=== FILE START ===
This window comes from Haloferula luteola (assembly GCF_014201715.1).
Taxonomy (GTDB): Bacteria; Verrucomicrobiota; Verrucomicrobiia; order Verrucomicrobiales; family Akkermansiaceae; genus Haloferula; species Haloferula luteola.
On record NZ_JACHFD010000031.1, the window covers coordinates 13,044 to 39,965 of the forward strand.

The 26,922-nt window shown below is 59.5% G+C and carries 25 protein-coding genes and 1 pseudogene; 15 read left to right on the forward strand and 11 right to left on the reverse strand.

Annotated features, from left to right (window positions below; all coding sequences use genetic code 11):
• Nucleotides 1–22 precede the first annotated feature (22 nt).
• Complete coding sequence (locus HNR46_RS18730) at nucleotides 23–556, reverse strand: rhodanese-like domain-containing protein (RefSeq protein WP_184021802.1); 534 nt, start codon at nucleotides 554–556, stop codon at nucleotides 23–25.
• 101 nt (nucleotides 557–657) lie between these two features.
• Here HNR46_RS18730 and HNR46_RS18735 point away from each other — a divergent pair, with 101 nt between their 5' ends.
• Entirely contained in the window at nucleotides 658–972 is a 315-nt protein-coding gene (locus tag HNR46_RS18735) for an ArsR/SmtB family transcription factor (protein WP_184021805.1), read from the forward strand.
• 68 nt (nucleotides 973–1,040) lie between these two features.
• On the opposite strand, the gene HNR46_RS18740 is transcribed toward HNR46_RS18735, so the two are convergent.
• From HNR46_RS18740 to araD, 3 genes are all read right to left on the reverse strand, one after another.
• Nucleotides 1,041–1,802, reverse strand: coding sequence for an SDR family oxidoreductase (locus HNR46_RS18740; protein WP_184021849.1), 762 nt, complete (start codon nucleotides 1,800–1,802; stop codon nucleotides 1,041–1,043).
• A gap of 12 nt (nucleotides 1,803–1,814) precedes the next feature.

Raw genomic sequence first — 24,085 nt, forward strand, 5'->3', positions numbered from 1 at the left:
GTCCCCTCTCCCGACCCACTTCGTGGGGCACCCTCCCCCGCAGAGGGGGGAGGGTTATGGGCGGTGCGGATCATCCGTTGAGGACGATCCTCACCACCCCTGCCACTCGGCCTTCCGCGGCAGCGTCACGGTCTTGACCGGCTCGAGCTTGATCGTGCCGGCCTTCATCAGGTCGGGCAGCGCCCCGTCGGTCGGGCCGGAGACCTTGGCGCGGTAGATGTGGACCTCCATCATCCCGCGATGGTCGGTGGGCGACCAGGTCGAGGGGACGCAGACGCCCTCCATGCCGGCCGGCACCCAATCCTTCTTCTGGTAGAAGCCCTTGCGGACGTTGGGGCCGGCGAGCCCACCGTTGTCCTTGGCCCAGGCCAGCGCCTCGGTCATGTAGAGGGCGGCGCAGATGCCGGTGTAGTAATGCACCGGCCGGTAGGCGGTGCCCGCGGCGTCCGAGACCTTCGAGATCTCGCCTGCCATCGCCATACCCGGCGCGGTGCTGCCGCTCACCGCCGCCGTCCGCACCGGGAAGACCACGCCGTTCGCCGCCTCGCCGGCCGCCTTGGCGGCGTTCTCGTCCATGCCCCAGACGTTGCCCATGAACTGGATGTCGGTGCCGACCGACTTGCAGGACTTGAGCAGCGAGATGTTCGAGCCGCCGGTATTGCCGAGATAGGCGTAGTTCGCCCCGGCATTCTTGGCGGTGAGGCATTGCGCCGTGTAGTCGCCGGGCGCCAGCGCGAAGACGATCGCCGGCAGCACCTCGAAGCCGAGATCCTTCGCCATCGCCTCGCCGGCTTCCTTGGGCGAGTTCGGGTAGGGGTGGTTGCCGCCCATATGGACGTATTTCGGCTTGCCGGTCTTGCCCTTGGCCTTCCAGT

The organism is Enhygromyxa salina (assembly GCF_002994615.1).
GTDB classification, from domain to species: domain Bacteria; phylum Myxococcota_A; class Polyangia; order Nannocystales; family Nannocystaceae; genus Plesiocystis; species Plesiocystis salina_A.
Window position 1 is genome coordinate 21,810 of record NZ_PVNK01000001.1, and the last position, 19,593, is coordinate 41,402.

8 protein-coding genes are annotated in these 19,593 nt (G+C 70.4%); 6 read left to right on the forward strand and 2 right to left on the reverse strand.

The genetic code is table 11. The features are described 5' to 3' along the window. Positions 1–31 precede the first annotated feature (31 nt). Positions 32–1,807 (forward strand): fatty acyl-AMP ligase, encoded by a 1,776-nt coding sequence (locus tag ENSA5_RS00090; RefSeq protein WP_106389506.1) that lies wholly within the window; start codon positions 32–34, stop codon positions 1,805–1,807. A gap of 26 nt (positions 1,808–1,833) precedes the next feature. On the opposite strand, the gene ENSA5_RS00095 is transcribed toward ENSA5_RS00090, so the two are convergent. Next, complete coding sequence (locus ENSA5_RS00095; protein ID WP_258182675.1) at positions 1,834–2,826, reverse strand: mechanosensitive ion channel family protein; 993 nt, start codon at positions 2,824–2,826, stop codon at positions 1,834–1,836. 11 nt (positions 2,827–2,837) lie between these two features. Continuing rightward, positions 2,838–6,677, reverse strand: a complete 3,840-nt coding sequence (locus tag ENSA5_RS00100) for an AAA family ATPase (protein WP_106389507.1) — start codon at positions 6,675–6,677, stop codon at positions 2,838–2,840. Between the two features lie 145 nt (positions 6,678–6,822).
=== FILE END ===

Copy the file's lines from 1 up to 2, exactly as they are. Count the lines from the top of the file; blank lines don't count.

This window comes from Haloferula luteola (assembly GCF_014201715.1).
Taxonomy (GTDB): Bacteria; Verrucomicrobiota; Verrucomicrobiia; order Verrucomicrobiales; family Akkermansiaceae; genus Haloferula; species Haloferula luteola.